Forbes has an interesting slideshow of ten coming “super stadiums” scheduled to open in the next few years. There are four stadiums that will host soccer included, from both Europe and North America.
An accompanying article in Forbes notes the plans in MLS, though curiously fails to mention the numerous soccer-specific-stadiums that have already opened in recent years.
Major League Soccer’s New York Red Bulls are also building a cozy new home with 20,000 seats in nearby Harrison, N.J. The fledgling league is hoping to strike a chord with casual soccer fans by rescuing some of its teams from monstrous football stadiums—mausoleums to a soccer club playing to less than half capacity much of the time—and into soccer-only venues that bring fans closer to the action.
“The first row of seats will be just 21 feet from the touch lines, “says Red Bulls spokesman Andy McGowan, who also notes that a translucent roof will cover every seat in the house. “It will be the benchmark stadium by which all other soccer stadiums in North America are measured.”
As The Offside Rules recently noted, “Red Bull Park is pretty much a carbon copy –on the surface at least– of Austria’s Hypo Group Arena.”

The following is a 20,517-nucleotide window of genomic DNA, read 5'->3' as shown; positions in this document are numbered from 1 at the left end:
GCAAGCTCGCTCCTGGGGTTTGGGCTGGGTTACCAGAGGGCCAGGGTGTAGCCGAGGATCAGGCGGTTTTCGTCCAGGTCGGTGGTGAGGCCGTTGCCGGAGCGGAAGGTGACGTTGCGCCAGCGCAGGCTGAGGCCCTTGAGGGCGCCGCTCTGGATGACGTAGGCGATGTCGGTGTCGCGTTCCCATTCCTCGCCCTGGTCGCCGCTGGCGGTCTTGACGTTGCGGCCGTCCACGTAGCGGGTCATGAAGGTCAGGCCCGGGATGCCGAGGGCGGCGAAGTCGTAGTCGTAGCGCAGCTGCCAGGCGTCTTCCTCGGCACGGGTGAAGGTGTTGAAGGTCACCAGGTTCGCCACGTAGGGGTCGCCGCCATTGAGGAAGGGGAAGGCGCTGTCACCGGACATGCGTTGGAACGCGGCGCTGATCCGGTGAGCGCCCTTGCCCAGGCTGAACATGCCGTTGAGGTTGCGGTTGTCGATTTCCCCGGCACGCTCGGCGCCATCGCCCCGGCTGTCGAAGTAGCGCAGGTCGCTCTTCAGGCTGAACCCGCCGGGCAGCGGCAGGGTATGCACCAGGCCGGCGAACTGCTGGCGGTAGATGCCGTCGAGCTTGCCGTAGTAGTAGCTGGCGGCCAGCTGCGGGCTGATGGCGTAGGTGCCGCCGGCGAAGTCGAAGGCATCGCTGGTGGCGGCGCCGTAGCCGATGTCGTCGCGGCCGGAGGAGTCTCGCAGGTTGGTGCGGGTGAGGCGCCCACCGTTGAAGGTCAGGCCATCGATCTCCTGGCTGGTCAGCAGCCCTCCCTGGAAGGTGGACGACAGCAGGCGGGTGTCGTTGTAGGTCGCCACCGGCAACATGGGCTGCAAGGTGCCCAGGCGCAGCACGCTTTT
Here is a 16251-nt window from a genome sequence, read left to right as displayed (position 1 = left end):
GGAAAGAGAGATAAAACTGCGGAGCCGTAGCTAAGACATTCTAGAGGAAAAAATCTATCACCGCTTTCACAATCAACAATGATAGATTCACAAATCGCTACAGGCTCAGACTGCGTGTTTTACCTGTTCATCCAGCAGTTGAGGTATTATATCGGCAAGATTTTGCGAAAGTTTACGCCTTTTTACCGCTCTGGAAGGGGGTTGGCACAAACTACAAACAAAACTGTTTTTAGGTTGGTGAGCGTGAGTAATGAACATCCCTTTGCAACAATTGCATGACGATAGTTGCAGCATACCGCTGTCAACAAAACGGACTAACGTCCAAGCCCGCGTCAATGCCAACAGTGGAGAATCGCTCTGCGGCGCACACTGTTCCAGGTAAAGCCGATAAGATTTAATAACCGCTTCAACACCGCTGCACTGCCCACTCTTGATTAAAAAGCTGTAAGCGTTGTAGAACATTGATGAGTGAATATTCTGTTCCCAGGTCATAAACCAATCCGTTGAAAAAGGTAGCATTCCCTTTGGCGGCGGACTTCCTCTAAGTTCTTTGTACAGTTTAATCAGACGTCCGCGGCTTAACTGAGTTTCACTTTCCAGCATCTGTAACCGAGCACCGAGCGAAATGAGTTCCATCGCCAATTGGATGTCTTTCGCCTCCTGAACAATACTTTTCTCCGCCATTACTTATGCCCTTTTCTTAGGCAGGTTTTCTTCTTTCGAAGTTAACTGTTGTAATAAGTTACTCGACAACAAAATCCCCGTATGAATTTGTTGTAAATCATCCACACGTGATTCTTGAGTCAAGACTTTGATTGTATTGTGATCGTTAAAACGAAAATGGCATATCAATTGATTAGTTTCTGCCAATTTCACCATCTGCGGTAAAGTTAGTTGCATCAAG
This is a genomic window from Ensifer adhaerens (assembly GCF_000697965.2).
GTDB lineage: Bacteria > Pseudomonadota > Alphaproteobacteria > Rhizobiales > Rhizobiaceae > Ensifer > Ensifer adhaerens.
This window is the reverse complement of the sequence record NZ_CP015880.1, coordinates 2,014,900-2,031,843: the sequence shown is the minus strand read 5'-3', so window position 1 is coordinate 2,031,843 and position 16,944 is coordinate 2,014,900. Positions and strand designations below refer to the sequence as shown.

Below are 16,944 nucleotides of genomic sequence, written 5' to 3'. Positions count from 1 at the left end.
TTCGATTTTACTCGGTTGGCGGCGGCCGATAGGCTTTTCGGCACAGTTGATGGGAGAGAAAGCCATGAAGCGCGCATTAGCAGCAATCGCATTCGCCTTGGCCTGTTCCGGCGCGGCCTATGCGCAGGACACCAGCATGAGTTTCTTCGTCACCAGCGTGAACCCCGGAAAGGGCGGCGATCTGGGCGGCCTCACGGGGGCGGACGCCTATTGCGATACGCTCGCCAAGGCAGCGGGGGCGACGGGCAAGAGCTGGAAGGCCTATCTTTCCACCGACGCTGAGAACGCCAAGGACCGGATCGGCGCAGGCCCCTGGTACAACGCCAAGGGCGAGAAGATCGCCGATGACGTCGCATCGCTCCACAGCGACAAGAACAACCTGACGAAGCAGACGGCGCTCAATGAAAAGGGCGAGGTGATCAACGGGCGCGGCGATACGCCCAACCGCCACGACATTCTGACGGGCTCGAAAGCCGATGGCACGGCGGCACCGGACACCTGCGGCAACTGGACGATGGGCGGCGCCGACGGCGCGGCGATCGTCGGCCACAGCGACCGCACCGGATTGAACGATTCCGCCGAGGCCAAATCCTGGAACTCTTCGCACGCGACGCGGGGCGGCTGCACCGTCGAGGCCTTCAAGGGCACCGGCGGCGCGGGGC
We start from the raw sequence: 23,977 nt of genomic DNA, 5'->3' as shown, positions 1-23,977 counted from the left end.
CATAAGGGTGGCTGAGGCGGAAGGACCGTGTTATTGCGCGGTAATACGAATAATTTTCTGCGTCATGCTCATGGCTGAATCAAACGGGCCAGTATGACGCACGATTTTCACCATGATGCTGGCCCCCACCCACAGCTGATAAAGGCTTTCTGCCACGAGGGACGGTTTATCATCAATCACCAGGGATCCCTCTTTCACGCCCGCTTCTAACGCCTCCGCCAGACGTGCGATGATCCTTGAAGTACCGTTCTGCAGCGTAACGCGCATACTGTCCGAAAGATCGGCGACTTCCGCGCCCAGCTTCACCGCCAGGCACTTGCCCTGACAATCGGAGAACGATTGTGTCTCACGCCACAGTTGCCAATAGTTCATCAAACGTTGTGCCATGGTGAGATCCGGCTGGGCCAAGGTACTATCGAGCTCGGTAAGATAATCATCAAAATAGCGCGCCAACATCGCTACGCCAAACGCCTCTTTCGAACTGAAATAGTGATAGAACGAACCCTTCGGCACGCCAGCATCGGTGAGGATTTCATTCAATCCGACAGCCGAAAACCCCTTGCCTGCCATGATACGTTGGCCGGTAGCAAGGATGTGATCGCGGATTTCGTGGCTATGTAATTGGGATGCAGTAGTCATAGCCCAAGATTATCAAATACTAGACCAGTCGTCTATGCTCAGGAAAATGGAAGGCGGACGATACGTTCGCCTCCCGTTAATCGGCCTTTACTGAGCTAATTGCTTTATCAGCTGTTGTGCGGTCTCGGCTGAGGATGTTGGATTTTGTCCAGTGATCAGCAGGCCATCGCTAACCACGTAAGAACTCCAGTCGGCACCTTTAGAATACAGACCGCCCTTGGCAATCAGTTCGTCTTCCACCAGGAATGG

The article also focuses on stadium development in Europe, discussing major developments in Dublin and Lyon and stating that “The website stadiumguide.com lists 78 new soccer venues across Western Europe that either opened recently or planned for the near future, along with a handful of others in Eastern Europe and South America. Most are scaled down models of the old giant soccer stadiums emphasizing seating rather than standing room, the better to minimize the chances for hordes of standing, leaning fans to fall and cause a crush.”
I’m not really convinced by that conclusion: given the rest of the article focuses on the economic-driven switch to more and more luxury suites and expensive seating, as one would think that’s a key factor in the decline of standing areas (not to mention the fact they’re forbidden in the top tiers of English football). Unfortunately, the writer fails to mention the redeveloped and new stadiums in Germany that have safe standing areas, or that fans in many new MLS stadiums are allowed in certain areas to stand on bleachers — dedicated standing areas would actually probably be safer than folks precariously perched on benches.
A final concern is the comment on what the writer calls the “formula” behind new development. “Build new facilities with fewer seats and more luxury boxes, charge higher prices, earn more revenue, hire better players and reap more wins. Then turn around and raise ticket prices.”
Maybe these stadiums aren’t all so super after all.